The purpose of this chapter is to outline aspects of sport-related concussions most relevant in the management of young athletes seen in practice. At the outset, it is recognized that research-based data for the evaluation and management of sport-related concussions in children and adolescents are limited. Because no guideline or protocol has been specifically studied for its applicability in children and adolescents, a more cautious approach to management of concussions is recommended in this age group.
There is no universal consensus on the definition of concussion.1–4 In its practice parameter on concussion management in sports, the American Academy of Neurology defines concussion as a trauma-induced alteration in mental status that may or may not be associated with loss of consciousness.5 Confusion, loss of memory, and impaired information processing speed, which may occur immediately or several minutes later, are considered to be the key features of concussion and seen in all instances.1–8
The Prague Conference (Second International Conference on Concussion in Sports, 2004, Prague) in its definition includes the following key elements associated with concussion as a result of trauma in sports6:
Concussion may be caused by a direct blow to the head, face, neck, or elsewhere on the body with “impulsive” force transmitted to the head.
Concussion typically results in the rapid onset of short-lived impairment of neurologic function that resolves spontaneously.
Concussion may result in neuropathologic changes, but the acute clinical symptoms largely reflect a functional disturbance rather than structural injury.
Concussion may result in a graded set of clinical syndromes that may or may not involve loss of consciousness. Resolution of the clinical and cognitive symptoms typically follows a sequential course.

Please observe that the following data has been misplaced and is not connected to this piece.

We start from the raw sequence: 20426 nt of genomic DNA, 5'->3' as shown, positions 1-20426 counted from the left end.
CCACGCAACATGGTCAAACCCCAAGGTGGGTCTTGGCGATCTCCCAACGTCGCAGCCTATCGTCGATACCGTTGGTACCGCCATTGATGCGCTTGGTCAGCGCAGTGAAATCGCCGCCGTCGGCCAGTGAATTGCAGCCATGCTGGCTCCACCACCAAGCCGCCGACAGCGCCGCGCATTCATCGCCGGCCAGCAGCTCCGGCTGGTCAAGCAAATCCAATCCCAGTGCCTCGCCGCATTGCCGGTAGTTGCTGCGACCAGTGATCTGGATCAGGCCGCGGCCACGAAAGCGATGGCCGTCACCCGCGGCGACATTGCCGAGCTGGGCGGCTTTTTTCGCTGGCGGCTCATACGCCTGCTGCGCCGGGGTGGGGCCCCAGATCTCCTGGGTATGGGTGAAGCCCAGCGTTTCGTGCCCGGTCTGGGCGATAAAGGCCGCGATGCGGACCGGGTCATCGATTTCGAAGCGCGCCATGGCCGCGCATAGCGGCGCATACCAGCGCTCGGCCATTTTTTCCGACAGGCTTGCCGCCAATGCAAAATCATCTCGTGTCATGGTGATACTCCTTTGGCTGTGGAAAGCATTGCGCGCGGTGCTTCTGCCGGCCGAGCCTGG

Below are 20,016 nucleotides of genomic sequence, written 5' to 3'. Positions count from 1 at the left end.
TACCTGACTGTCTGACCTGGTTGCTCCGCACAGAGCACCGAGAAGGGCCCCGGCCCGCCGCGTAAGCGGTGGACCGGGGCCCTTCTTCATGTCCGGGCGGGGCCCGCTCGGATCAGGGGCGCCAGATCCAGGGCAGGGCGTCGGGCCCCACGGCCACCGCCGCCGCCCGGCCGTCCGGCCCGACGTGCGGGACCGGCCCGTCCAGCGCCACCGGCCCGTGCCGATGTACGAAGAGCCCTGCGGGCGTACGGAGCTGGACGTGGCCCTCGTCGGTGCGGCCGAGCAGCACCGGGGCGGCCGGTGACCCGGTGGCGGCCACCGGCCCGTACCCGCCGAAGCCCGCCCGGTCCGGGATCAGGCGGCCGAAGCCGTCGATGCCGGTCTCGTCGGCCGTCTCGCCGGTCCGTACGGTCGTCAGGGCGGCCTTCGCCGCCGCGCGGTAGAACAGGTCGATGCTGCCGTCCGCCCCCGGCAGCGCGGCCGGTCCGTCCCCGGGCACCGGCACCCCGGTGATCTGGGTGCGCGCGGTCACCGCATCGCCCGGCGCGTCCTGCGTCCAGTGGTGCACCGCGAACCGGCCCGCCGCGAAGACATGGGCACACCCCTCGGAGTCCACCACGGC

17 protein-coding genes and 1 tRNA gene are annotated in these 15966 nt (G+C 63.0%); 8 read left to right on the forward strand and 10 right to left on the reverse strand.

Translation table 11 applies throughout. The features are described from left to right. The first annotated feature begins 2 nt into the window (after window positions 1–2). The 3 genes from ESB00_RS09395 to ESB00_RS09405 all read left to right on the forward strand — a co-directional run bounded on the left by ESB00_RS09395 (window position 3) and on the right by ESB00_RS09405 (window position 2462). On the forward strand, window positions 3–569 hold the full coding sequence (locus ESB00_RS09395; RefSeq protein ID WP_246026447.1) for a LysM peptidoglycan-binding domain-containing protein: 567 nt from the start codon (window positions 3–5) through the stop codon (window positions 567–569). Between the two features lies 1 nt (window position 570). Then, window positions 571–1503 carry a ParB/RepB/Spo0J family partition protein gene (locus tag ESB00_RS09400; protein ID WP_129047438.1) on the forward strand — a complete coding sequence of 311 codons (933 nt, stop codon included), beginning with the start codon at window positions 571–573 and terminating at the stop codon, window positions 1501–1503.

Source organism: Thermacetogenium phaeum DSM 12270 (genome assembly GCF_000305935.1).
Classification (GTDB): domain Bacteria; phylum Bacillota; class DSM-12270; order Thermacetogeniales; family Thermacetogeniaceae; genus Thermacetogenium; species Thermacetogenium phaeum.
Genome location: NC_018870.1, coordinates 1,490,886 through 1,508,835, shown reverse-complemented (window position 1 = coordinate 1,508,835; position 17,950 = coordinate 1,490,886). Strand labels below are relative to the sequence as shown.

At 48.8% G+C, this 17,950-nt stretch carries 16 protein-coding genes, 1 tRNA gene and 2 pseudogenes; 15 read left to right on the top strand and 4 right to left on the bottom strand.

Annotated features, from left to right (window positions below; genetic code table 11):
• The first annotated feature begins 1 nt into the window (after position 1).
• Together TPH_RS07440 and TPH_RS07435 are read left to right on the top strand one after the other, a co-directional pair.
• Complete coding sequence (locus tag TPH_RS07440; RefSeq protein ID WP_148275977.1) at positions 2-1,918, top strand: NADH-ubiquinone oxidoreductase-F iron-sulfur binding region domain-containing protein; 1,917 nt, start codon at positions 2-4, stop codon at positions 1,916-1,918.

Concussion is typically associated with grossly normal structural neuroimaging studies.
The term postconcussion syndrome refers to the persistence of symptoms and signs following the brain injury. Postconcussion syndrome can last for weeks, months, or years. Postconcussion syndrome indicates a more severe injury and precludes athlete's return to high-risk sports.
In addition to direct impact to the head or other part of the body in contact/collision sports, concussion can also occur in noncontact sports as a result of sudden acceleration, deceleration, or rotational forces imparted to the brain.6–9 Thus, absence of a history of direct impact to the head or elsewhere on the body does not rule out the possibility of a concussion.
In high school sports in the United States, 300,000 head injuries are reported every year, and 90% of these are concussions.1–3 Reported incidence of concussions at high school level is 0.14 to 3.66 concussions per 100 player seasons accounting from 3% to 5% of all sport-related injuries.8 The highest number of concussion has been reported in American football (Table 11-1).1–4
Table 11-1. Sports with Relatively Higher Risk for Concussion*